Based on what we can see today, people consider touch screen devices as the way of the future. It does have a little futuristic sense to it but believe me there’s nothing impressive in them as they were in use since a good 10 to 20 years! Why am I talking about this? Because Flash is the complete opposite! Flash applications are generally built with a point-and-click interface so around 90% of them doesn’t work at all on a touch based device like the iPhone. There’s no way to access the various menus of the interface because you need to point at them and not click or tap on them. As a result even if you could run Flash on a touch based device like an iPhone, you would not be able of using it as it was not designed for this kind of usage.

Some websites like LinkedIn doesn’t use Flash and still have some compatibility issues with a touch based interface because they try to limit their content to the size of the screen and use scrollbars to let you access the rest of it instead of thrusting the web browser and letting it do it’s job.

Flash on the iPhone?
No way! Never! Not because it sucks performance wise and would drain your battery faster than light, but for the same reason I don’t want an HP Slate. It was not designed to be used with touch in the first place.

Getting back… In force!

SSD Benchmarks
I have a surprise for you. Ho well… It’s not really a surprise since I’ve put that in the title and google analytics told me that there is about 91.89% of chances that you got here by googling “Apple SSD Benchmark”. Anyway, I’ve run a couples of test and the results are just astonishing. Here they are:

And that’s it, they’re already gone! That’s just how fast it is. I think the only way it could get faster is to boot directly from RAM! (Ho! That’s giving me an idea…) No seriously here is some figures:

Boot time is just under 17 seconds on OS X 10.6.2 and under 25 for Windows 7. This is blazing fast. But that’s just uninteresting suff. You see, when you boot your computer, you can go get a coffee or anything while it work. So this is hardly a time saver. On the other side, that next one is going to be of big help.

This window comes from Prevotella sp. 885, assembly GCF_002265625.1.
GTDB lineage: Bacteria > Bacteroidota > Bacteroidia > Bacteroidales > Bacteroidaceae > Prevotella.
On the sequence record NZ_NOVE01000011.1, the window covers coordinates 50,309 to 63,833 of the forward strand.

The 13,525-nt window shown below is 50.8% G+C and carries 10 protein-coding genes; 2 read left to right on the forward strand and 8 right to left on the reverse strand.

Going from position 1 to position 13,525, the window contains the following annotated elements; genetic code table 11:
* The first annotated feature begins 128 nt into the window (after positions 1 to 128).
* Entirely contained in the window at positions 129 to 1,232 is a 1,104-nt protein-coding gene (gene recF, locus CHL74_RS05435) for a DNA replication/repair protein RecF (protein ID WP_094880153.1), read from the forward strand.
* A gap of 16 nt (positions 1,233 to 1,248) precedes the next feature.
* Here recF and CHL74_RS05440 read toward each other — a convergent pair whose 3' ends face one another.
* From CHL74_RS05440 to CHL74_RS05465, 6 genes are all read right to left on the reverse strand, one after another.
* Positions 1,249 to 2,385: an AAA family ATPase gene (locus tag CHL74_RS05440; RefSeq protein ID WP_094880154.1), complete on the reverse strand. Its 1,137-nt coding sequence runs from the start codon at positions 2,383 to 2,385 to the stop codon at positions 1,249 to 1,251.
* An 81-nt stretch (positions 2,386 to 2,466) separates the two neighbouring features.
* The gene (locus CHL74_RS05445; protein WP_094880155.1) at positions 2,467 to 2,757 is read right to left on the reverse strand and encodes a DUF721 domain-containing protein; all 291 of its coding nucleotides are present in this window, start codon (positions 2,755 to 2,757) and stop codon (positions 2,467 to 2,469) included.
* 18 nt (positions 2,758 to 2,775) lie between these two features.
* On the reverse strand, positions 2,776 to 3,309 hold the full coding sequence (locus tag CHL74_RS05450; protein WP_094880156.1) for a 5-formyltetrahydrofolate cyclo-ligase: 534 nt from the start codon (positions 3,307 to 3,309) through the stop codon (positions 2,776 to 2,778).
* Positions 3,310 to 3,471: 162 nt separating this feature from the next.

Safari‘s startup time is so small that you don’t even care. In fact, I couldn’t time it by hand. So, I went lazy and just didn’t done it. You’ll have to do with some words. There is simply no differences between opening Safari 4 and opening a new tab. That’s how fast it is.

Photoshop CS 4, on the other side, is a bit slow. You have to count up to 4 before you can work in it. In fact, this is the slowest application that I’ve tested. There is just nothing slower than that. I think it pretty much guarantee a 4 seconds or less for just about anything.

If you can, get one… don’t. As fast as it look, the Apple SSD cost a lot and has not much to offer. It doesn’t support TRIM nor does it have a garbage collector. That means that it will keep on slowing as you use it down to half it’s original speed. That’s very bad for a $ 600 option (MacBook Pro 13″) or even a $ 200 one (MacBook Pro 17″).

By now, you’ve also realized that there is no way to get one in the Mac Pro without getting it out from a MacBook which mean it is now a $ 2000 upgrade. This is extremely costly, specially when you can get the Vertex for around $ 350.

That’s it! See you next week for some other great news.

I saw a snow flake

And it’s bad new
I have three very big project going on at school and the only thing I want to do next is kill myself. The bad new is not that I’ll die, it’s that I will not be able to write on my blog! I already switched to a 1-time-per-2-week schedule but it’s still not enough. So, don’t be surprised if you don’t hear about me for a while.

On the bright side